Washington, DC – Today, Congresswoman Julia Brownley (CA-26), Chairwoman of the House Veterans’ Affairs Subcommittee on Health, and House Committee on Veterans’ Affairs Chairman Mark Takano (CA-41) issued the following statements after VA released a letter calling into question a Committee staffer’s allegations of sexual assault at a VA facility this September. In the letter, Secretary Wilkie claimed, “We believe that VA is a safe place for all Veterans to enter and receive care and services, but the unsubstantiated claims raised by you and your staff could deter our veterans from seeking the care they need and deserve.” The Members statements are below:

“Whether intentional or not, Secretary Willkie’s statement illustrates how much work we have ahead of us to make sure all veterans feel supported coming forward when they are harassed or assaulted. The Secretary should apologize and use this as a teachable moment to be a leader in stopping sexual assault at VA facilities, by first and foremost, making sure that no one is shamed or shunned for coming forward,” said Congresswoman Brownley. “Secretary Wilkie’s implication that coming forward to report sexual assault actually hurts women, is a shockingly tone-deaf response, and a bright line that succinctly illustrates the cultural problem that pervades VA. If we’ve learned anything from the #MeToo movement, it is that being heard and being supported for coming forward is an essential first step to stopping sexual assault and to ending the unfortunate culture that allows it.”

“To cast doubt on credible, serious, and concerning claims about how women are treated at VA is outrageous. Women veterans are already hesitant to come forward and report sexual harassment and sexual assault because they fear being dismissed and retaliated against. I have called for a culture shift at VA. When my staffer bravely came forward in September, she did so in the spirit of wanting other women veterans to feel safe. But the Secretary’s flippant letter is only further evidence to my staffer and others that coming forward is punished, speaking out retaliated against, and that a hostile culture at VA is tolerated. Every day women veterans visit VA facilities across the country to access some of the best care available– care that is specialized to their needs, their service, and their experiences. But the problematic culture of harassment while trying to access care is not new for VA. To point out stark evidence that this culture exists is not a disservice to VA or women veterans,” said Chairman Mark Takano.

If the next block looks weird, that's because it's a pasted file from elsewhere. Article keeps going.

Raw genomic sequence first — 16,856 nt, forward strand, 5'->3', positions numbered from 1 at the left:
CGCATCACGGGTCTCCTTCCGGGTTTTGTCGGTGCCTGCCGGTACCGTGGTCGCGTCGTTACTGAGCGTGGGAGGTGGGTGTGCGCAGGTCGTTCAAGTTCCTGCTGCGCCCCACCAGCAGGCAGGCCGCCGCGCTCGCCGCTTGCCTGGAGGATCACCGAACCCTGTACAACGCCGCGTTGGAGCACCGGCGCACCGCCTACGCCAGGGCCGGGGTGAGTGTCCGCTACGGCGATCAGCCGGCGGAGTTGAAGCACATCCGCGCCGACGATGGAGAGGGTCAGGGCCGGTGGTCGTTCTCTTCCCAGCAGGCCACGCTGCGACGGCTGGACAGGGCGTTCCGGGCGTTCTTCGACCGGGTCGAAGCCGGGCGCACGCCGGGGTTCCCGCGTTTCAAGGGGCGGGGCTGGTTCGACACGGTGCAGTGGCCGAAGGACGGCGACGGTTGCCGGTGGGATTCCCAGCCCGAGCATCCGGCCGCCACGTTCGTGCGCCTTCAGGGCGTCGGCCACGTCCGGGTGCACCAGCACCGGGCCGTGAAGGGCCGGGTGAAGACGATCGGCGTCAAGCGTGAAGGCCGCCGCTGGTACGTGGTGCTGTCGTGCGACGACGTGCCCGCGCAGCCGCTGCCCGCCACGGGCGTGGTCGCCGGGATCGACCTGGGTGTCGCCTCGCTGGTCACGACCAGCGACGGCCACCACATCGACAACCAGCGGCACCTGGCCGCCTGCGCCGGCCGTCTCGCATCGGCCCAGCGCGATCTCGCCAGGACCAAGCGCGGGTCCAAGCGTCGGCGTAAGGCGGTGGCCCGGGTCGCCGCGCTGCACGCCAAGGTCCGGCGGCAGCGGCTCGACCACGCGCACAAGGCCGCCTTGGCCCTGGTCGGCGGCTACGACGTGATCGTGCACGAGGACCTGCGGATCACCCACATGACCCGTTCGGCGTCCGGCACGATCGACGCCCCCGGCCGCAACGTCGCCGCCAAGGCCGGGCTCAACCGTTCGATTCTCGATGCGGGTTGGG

Chairman Takano added, “I am aghast that Secretary Wilkie would think it appropriate to call into question allegations of sexual assault raised by one of our nation’s veterans. And for VA– an agency charged with providing trauma-informed care for survivors of sexual harassment and assault– to itself retraumatize and defame a fellow veteran, is disgusting. VA has put up posters and held trainings. But Secretary Wilkie has failed to make that training mandatory, treat allegations with the seriousness they deserve, and force VA to confront an unwelcoming culture that can be hostile for women veterans. Those facts being true, it’s absurd to suggest that ‘VA is a safe place for all Veterans to enter and receive care and services.’ I am disappointed that as a cabinet secretary he would sign his name on such a shameful letter. Our veterans deserve better.”

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